The 2015 Canadian Stroke Congress opens today in Toronto
September 17, 2015 (TORONTO, ON) ─ Toronto is known for its excellence in stroke research and treatment and today the city welcomes the 2015 Canadian Stroke Congress. Hosted at the Toronto Congress Centre, more than 800 delegates from Canada and around the world will share the latest research findings, exchange ideas and make the connections which will change the future of stroke.
“Bringing great minds together is more critical than ever because stroke still strikes once every nine minutes in Canada,” says Dr. Mark Bayley, co-chair of the Canadian Stroke Congress. “We know the number of Canadians living with stroke has increased to more than 400,000, and this number is expected to increase an astonishing 80 per cent over the next two decades. This underscores what everyone working in stroke already knows: despite tremendous progress, there is still much to be done to improve stroke prevention, treatment, care and recovery.”
Thursday’s Conference Highlights:
The nuts and bolts of leading clinical trials in Canada: Find out more about the Canadian-led research study that is now revolutionizing stroke treatment around the world! This year’s Ramon J. Hnatyshyn Lecturer, Dr. Michael Hill, uses his experience leading the ESCAPE trial ─ which led the most significant breakthrough in acute ischemic stroke treatment in the last 20 years ─ to highlight why it is so important to integrate clinical research into routine clinical care, benefiting researchers and patients alike. #ESCAPEstroke
Advances in pediatric stroke: Stroke in newborns and children is not as rare as many think. Dr. Gabrielle deVeber explores the ways in which it differs from adult stroke and shares the field’s latest research advances.
Inflammation and stroke: Do infections contribute to the risk of stroke and small vessel disease? What about inflammation? Dr. Mitchell Elkind explores inflammatory biomarkers and how they are linked to the development of stroke.
There’s an app for that! International rehabilitation expert Dr. Steven Wolf takes a look at innovative work to promote arm recovery in stroke patients.
“The Canadian Stroke Congress shines a light on the Canadian stroke community’s outstanding commitment to innovation and its dedication to creating more survivors,” says David Sculthorpe, CEO, Heart and Stroke Foundation. “It gives experts an unprecedented opportunity to share the latest research and the best practices. Enhancements this year will result in increased participation and enthusiasm, a broader and more dynamic program, and greater networking opportunities.”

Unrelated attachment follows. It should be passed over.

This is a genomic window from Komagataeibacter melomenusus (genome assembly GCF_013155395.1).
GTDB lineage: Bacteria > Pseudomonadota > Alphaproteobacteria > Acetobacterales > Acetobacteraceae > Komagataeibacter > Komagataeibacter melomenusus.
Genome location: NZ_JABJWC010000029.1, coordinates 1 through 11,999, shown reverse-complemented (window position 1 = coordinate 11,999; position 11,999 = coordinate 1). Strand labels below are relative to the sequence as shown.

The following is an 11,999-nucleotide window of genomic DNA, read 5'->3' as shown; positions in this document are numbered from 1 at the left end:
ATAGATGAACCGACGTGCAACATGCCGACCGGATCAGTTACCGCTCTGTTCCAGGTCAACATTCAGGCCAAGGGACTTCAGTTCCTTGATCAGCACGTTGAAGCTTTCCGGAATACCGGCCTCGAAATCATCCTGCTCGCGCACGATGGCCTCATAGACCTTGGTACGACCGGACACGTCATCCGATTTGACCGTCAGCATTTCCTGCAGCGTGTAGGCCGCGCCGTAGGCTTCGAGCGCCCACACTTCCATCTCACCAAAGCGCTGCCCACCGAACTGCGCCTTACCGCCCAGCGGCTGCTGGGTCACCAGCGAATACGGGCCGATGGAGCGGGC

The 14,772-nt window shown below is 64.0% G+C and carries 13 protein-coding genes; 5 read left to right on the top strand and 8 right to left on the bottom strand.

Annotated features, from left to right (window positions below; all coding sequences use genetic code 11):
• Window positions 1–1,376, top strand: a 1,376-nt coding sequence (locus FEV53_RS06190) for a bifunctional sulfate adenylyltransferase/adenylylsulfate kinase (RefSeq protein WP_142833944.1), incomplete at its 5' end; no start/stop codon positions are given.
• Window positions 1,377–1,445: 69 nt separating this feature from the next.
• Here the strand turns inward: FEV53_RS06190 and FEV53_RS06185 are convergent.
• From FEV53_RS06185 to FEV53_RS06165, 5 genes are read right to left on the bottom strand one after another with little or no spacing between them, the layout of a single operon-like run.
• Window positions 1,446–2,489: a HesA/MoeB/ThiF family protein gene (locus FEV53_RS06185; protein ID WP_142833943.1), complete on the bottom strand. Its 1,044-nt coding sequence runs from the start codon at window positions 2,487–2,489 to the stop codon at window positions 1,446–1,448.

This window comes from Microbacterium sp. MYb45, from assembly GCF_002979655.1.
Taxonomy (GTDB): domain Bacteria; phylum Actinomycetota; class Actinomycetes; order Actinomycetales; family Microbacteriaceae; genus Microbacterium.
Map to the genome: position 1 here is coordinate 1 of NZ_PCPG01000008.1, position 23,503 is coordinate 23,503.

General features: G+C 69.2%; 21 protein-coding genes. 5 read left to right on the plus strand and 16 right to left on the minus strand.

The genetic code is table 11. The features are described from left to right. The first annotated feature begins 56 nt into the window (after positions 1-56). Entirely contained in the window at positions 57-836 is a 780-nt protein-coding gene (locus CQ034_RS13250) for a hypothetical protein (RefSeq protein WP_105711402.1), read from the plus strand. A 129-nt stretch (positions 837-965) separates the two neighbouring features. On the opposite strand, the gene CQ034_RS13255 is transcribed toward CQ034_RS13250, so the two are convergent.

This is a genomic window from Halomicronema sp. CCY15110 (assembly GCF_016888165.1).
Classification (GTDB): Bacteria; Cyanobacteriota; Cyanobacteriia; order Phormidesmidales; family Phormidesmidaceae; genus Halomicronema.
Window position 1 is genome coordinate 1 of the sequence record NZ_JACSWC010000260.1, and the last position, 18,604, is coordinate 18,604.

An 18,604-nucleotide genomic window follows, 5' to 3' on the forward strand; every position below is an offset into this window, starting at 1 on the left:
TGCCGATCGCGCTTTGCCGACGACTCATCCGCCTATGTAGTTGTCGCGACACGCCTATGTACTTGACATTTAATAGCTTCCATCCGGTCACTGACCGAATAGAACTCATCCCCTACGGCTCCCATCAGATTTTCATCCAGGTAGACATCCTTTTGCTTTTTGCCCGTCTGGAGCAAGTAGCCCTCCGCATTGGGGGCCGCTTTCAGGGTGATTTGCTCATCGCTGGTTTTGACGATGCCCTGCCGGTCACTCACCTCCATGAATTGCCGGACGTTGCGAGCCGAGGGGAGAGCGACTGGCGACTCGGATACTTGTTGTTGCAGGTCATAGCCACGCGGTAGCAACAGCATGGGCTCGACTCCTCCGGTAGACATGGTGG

The Canadian Stroke Congress, co-hosted by the Heart and Stroke Foundation and the Canadian Stroke Consortium, is endorsed by World Stroke Organization. This year it includes the integration of the Ontario Stroke Collaborative and the HSF Canadian Partnership for Stroke Recovery, as well as 21 satellite meetings. The 2015 theme is “Where Great Minds Come Together.”
The sixth Canadian Stroke Congress takes place in Toronto from September 17 to 19, 2015.
Statements and conclusions of study authors are solely those of the study authors and do not necessarily reflect HSF or CSC policy or position. The Heart and Stroke Foundation and the Canadian Stroke Consortium make no representation or warranty as to their accuracy or reliability.
The Canadian Stroke Congress is a joint initiative of the Heart and Stroke Foundation and the Canadian Stroke Consortium. The full program is here.
About the Heart and Stroke Foundation
The Heart and Stroke Foundation’s mission is to prevent disease, save lives and promote recovery. A volunteer-based health charity, we strive to tangibly improve the health of every Canadian family, every day. Healthy lives free of heart disease and stroke. Together we will make it happen. heartandstroke.ca
STROKE’S IMPACT BY THE NUMBERS
- An estimated 62,000 strokes occur in Canada each year – one every nine minutes.
- Stroke is the third leading cause of death in Canada and the second leading cause of death in the world.
- More than 400,000 Canadians are living with long-term disability from stroke.
- In the next two decades, the number of people living with long-term stroke disability will increase by 80 per cent to 726,000.
- Stroke costs the Canadian economy $3.6 billion a year in physician services, hospital costs, lost wages and decreased productivity.
- Stroke can happen at any age.
For daily media tip sheets, study abstracts and interviews:
Heart and Stroke Foundation
firstname.lastname@example.org or 613-691-4020
Cell from Sept. 17-19: 613-406-3282